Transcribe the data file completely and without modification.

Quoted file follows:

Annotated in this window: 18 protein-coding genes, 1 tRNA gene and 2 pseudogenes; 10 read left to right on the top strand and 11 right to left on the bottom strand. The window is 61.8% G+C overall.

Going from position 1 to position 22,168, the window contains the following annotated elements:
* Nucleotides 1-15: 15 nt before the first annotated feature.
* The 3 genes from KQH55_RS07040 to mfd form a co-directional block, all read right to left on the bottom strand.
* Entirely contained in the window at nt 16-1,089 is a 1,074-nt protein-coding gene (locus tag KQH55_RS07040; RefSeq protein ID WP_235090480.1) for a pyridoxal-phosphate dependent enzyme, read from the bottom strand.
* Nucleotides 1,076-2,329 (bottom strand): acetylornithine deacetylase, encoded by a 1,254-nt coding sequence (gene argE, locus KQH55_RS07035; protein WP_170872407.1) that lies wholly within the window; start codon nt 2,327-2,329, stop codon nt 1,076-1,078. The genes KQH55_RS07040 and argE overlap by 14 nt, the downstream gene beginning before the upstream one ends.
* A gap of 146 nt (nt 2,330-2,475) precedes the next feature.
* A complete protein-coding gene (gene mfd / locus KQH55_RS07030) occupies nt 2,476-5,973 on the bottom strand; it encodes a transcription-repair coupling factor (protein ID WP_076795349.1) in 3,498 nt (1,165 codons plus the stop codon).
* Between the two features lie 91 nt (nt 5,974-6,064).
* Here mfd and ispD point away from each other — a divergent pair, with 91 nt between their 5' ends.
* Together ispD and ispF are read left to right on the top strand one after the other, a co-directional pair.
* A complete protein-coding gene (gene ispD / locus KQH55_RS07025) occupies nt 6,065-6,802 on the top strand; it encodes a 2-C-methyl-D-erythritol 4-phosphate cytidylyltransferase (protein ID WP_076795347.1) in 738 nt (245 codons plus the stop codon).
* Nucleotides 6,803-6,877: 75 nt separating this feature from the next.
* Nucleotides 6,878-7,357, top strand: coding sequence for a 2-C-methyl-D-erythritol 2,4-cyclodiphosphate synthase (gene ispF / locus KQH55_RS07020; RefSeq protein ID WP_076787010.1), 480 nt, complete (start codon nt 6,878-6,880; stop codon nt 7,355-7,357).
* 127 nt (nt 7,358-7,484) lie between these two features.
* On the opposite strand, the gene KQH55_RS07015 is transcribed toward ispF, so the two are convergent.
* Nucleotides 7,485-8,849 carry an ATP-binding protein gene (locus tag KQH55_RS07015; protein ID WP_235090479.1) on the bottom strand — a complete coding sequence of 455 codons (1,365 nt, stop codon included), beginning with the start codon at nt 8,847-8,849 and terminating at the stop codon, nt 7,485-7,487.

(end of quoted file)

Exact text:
Annotated in this window: 18 protein-coding genes, 1 tRNA gene and 2 pseudogenes; 10 read left to right on the top strand and 11 right to left on the bottom strand. The window is 61.8% G+C overall.

Going from position 1 to position 22,168, the window contains the following annotated elements:
* Nucleotides 1-15: 15 nt before the first annotated feature.
* The 3 genes from KQH55_RS07040 to mfd form a co-directional block, all read right to left on the bottom strand.
* Entirely contained in the window at nt 16-1,089 is a 1,074-nt protein-coding gene (locus tag KQH55_RS07040; RefSeq protein ID WP_235090480.1) for a pyridoxal-phosphate dependent enzyme, read from the bottom strand.
* Nucleotides 1,076-2,329 (bottom strand): acetylornithine deacetylase, encoded by a 1,254-nt coding sequence (gene argE, locus KQH55_RS07035; protein WP_170872407.1) that lies wholly within the window; start codon nt 2,327-2,329, stop codon nt 1,076-1,078. The genes KQH55_RS07040 and argE overlap by 14 nt, the downstream gene beginning before the upstream one ends.
* A gap of 146 nt (nt 2,330-2,475) precedes the next feature.
* A complete protein-coding gene (gene mfd / locus KQH55_RS07030) occupies nt 2,476-5,973 on the bottom strand; it encodes a transcription-repair coupling factor (protein ID WP_076795349.1) in 3,498 nt (1,165 codons plus the stop codon).
* Between the two features lie 91 nt (nt 5,974-6,064).
* Here mfd and ispD point away from each other — a divergent pair, with 91 nt between their 5' ends.
* Together ispD and ispF are read left to right on the top strand one after the other, a co-directional pair.
* A complete protein-coding gene (gene ispD / locus KQH55_RS07025) occupies nt 6,065-6,802 on the top strand; it encodes a 2-C-methyl-D-erythritol 4-phosphate cytidylyltransferase (protein ID WP_076795347.1) in 738 nt (245 codons plus the stop codon).
* Nucleotides 6,803-6,877: 75 nt separating this feature from the next.
* Nucleotides 6,878-7,357, top strand: coding sequence for a 2-C-methyl-D-erythritol 2,4-cyclodiphosphate synthase (gene ispF / locus KQH55_RS07020; RefSeq protein ID WP_076787010.1), 480 nt, complete (start codon nt 6,878-6,880; stop codon nt 7,355-7,357).
* 127 nt (nt 7,358-7,484) lie between these two features.
* On the opposite strand, the gene KQH55_RS07015 is transcribed toward ispF, so the two are convergent.
* Nucleotides 7,485-8,849 carry an ATP-binding protein gene (locus tag KQH55_RS07015; protein ID WP_235090479.1) on the bottom strand — a complete coding sequence of 455 codons (1,365 nt, stop codon included), beginning with the start codon at nt 8,847-8,849 and terminating at the stop codon, nt 7,485-7,487.